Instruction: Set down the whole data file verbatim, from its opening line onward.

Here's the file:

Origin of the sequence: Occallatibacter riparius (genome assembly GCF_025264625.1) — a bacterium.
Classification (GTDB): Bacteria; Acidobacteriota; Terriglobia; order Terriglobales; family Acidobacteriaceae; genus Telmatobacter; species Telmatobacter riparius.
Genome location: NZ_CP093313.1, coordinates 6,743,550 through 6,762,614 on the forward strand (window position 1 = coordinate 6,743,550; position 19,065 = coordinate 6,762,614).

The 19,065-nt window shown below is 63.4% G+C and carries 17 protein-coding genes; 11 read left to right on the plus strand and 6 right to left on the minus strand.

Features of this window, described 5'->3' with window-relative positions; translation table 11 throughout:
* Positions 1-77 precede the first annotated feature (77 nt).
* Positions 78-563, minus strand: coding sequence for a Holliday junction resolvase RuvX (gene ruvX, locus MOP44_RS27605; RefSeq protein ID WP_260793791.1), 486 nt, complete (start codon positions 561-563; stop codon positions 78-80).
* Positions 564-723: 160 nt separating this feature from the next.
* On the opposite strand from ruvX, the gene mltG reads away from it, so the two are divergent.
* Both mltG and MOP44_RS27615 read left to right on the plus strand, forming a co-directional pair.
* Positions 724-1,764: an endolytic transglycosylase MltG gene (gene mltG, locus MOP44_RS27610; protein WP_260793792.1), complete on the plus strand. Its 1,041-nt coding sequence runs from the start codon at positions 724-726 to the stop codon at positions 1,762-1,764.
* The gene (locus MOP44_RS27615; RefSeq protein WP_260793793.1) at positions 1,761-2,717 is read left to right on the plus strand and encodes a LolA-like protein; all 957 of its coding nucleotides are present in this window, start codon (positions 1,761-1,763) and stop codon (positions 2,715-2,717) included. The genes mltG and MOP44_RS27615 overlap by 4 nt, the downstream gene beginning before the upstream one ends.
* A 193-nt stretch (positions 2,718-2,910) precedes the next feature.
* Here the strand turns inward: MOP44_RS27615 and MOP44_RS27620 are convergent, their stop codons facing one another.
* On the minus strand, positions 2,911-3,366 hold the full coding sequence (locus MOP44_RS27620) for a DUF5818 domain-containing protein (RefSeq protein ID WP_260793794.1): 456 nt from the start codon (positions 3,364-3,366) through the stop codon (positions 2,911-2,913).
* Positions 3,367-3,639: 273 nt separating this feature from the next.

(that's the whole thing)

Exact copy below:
Origin of the sequence: Occallatibacter riparius (genome assembly GCF_025264625.1) — a bacterium.
Classification (GTDB): Bacteria; Acidobacteriota; Terriglobia; order Terriglobales; family Acidobacteriaceae; genus Telmatobacter; species Telmatobacter riparius.
Genome location: NZ_CP093313.1, coordinates 6,743,550 through 6,762,614 on the forward strand (window position 1 = coordinate 6,743,550; position 19,065 = coordinate 6,762,614).

The 19,065-nt window shown below is 63.4% G+C and carries 17 protein-coding genes; 11 read left to right on the plus strand and 6 right to left on the minus strand.

Features of this window, described 5'->3' with window-relative positions; translation table 11 throughout:
* Positions 1-77 precede the first annotated feature (77 nt).
* Positions 78-563, minus strand: coding sequence for a Holliday junction resolvase RuvX (gene ruvX, locus MOP44_RS27605; RefSeq protein ID WP_260793791.1), 486 nt, complete (start codon positions 561-563; stop codon positions 78-80).
* Positions 564-723: 160 nt separating this feature from the next.
* On the opposite strand from ruvX, the gene mltG reads away from it, so the two are divergent.
* Both mltG and MOP44_RS27615 read left to right on the plus strand, forming a co-directional pair.
* Positions 724-1,764: an endolytic transglycosylase MltG gene (gene mltG, locus MOP44_RS27610; protein WP_260793792.1), complete on the plus strand. Its 1,041-nt coding sequence runs from the start codon at positions 724-726 to the stop codon at positions 1,762-1,764.
* The gene (locus MOP44_RS27615; RefSeq protein WP_260793793.1) at positions 1,761-2,717 is read left to right on the plus strand and encodes a LolA-like protein; all 957 of its coding nucleotides are present in this window, start codon (positions 1,761-1,763) and stop codon (positions 2,715-2,717) included. The genes mltG and MOP44_RS27615 overlap by 4 nt, the downstream gene beginning before the upstream one ends.
* A 193-nt stretch (positions 2,718-2,910) precedes the next feature.
* Here the strand turns inward: MOP44_RS27615 and MOP44_RS27620 are convergent, their stop codons facing one another.
* On the minus strand, positions 2,911-3,366 hold the full coding sequence (locus MOP44_RS27620) for a DUF5818 domain-containing protein (RefSeq protein ID WP_260793794.1): 456 nt from the start codon (positions 3,364-3,366) through the stop codon (positions 2,911-2,913).
* Positions 3,367-3,639: 273 nt separating this feature from the next.